The Creole Culture

According to Google, a Creole is a person of mixed European and Black descent. For a long time people of the America’s have basically been acquainted with the creoles from the state of Louisiana in the United States of America, but this is not the only place in the America’s Creole people and cultures are found. Creoles can be found all over the American mainland and all over the Caribbean island nations.

There may be some evidence that some scholars have been testing of African presence in the New World before the birth of Christ. So far, for many researchers, there is need for more convincing evidence before there is full commitment to this important research. There is evidence for the systematic transportation of African’s as slaves to Santo Domingo beginning on January 22nd, 1510. The sugar plantation work which started the year before, was too harsh work for the ‘native slaves’ of the island of Hispaniola. This presented the advent of Africans in the New World and the option for a new group of people and a new culture.

In Belize, the first Europeans landed at the mouth of the Belize River in 1635. The first great industry in the country of Belize was logwood for dyes to color textile in Europe. The second great industry, and the one the English stayed in the country for was Mahogany.

Mahogany, like sugar cane was not a job the European wanted to do for a living, even as lucrative as it was. At the end of the day, they were pirates and their forte was the high seas and the robbing of Spanish vessels coming from South America. The first Africans came into the country of Belize as slaves in the year 1722. The first to sign with an “X” was a woman.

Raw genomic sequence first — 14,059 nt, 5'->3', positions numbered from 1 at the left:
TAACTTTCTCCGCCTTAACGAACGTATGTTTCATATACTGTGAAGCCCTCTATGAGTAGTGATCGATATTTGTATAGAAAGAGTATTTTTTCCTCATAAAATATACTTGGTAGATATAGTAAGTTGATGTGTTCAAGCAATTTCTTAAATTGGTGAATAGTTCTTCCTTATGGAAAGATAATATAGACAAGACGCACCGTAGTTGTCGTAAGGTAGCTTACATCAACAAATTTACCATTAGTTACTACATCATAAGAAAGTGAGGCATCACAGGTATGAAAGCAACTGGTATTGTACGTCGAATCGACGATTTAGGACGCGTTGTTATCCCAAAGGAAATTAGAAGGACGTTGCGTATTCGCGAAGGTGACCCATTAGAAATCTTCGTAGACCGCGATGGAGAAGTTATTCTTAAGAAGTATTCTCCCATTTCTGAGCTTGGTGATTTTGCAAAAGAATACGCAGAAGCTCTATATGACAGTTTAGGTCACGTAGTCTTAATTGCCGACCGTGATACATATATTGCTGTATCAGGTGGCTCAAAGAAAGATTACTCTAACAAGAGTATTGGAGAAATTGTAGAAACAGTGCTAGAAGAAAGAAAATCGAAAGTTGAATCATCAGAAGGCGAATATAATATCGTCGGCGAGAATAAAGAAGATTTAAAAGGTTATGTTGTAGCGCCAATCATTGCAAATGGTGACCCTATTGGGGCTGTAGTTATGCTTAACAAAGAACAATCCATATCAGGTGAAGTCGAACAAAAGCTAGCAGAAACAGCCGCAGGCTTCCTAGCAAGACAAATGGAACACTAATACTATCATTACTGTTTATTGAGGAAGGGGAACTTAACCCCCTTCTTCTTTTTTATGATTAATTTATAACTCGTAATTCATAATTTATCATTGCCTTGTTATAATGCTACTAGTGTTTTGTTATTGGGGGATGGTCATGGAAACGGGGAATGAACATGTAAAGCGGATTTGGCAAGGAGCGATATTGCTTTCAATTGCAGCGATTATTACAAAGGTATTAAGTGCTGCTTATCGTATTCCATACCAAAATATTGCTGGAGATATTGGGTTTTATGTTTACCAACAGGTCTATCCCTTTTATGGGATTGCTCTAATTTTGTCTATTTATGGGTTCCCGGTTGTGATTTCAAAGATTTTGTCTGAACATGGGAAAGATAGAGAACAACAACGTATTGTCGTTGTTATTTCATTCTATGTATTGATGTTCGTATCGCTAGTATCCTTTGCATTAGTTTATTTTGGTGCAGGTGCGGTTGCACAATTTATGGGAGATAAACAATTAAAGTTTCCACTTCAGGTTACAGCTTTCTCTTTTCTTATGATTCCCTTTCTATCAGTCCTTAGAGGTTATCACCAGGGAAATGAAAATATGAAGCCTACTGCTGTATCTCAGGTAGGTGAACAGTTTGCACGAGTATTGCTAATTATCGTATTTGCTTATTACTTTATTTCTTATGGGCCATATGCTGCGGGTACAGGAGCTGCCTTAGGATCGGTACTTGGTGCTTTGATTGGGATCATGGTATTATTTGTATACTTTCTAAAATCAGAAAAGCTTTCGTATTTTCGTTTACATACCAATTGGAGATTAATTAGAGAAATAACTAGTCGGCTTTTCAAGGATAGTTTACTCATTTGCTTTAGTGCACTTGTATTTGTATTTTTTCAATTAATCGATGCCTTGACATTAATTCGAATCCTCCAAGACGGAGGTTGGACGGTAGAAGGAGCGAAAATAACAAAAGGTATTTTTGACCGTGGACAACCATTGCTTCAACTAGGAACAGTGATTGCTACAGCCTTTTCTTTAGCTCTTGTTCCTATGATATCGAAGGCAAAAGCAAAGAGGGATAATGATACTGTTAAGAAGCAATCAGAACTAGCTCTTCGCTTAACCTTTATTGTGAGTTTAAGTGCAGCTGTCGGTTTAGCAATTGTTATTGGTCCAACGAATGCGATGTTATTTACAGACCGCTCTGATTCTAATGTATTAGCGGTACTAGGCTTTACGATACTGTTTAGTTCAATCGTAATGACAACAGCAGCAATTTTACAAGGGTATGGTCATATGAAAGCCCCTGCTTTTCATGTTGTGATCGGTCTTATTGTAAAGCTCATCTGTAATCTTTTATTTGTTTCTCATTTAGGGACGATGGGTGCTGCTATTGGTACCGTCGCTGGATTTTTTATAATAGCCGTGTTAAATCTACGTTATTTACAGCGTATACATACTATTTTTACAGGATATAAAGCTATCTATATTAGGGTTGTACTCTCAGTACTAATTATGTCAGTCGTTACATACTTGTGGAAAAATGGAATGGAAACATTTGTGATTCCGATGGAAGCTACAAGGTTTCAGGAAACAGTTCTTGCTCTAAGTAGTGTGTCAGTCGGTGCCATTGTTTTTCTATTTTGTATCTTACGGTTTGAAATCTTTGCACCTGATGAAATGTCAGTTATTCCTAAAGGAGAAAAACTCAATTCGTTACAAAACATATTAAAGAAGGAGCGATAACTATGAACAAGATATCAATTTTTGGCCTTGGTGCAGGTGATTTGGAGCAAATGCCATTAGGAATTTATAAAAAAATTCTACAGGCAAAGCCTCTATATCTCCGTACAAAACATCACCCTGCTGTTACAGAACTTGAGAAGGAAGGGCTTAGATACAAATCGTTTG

The Creole genetic mix more than likely started in what is today’s Belize City. Not surprisingly, today the largest populations of creoles reside in Belize City. In the time of Mahogany, the coast was the early area of extraction of the precious wood. Eventually, there was much more to harvest but it had to be hunted and harvested inland, via the Belize River.

As one drives up from Belize city toward San Ignacio Town the villages after the junction with the Hummingbird highway reflect the examples of the mahogany camps of the colonial period. It is by no surprise that one would see a bungalow and next to it a house on stilts – after all, these people were coming from today’s Belize City which averages up to two feet below sea level, hence houses on stilts was the main architectural design of the colonial past. The interesting idea of houses on stilts throughout the country of Belize today, is that they can be found in locations up to five hundred feet above sea level.

Michel Foucault once wrote a paper on “the power language”. He wrote about the colonial period where colonialists went into ‘new lands’ and flexed their muscles and basically and especially in the time of slavery – because they were the people with the guns – forced their language on people to learn at a very fast pace because the language one must speak, is not his or his ‘friends’ language (the Africans spoke different languages and more than likely none in a separate and particular group spoke each others), but the language of the guy with the gun. In the case of Louisiana, Quebec in Canada, and Haiti, the power language was that of the French.

In Brazil, it was that of the Portuguese and in most of the Caribbean and Belize, it was English. The Creole language in Haiti for example, if one speaks French and the Haitians would speak their Creole slowly, one would understand at least words or a gist of it. Similarly for Belize – If you speak English and we speak Creole slow enough you may just be able to understand us too.

The creoles have a rich culture and undoubtedly the rice and beans with stew chicken, potato salad and fried plantains is the national food of Belize. Yum! The Brukdown music (guitars, and turtle shells and other percussion instruments) are also attributed to them. The city culture is strongly Creole and the Northern Belize district is perhaps the heartland of Creoles in the country – cricket included! The Creole people are very beautiful. Phenotypically, they can be very dark with kinky hair, to Caucasian with blond hair and green eyes. This culture is certainly one of the cornerstones and building blocks of the country of Belize.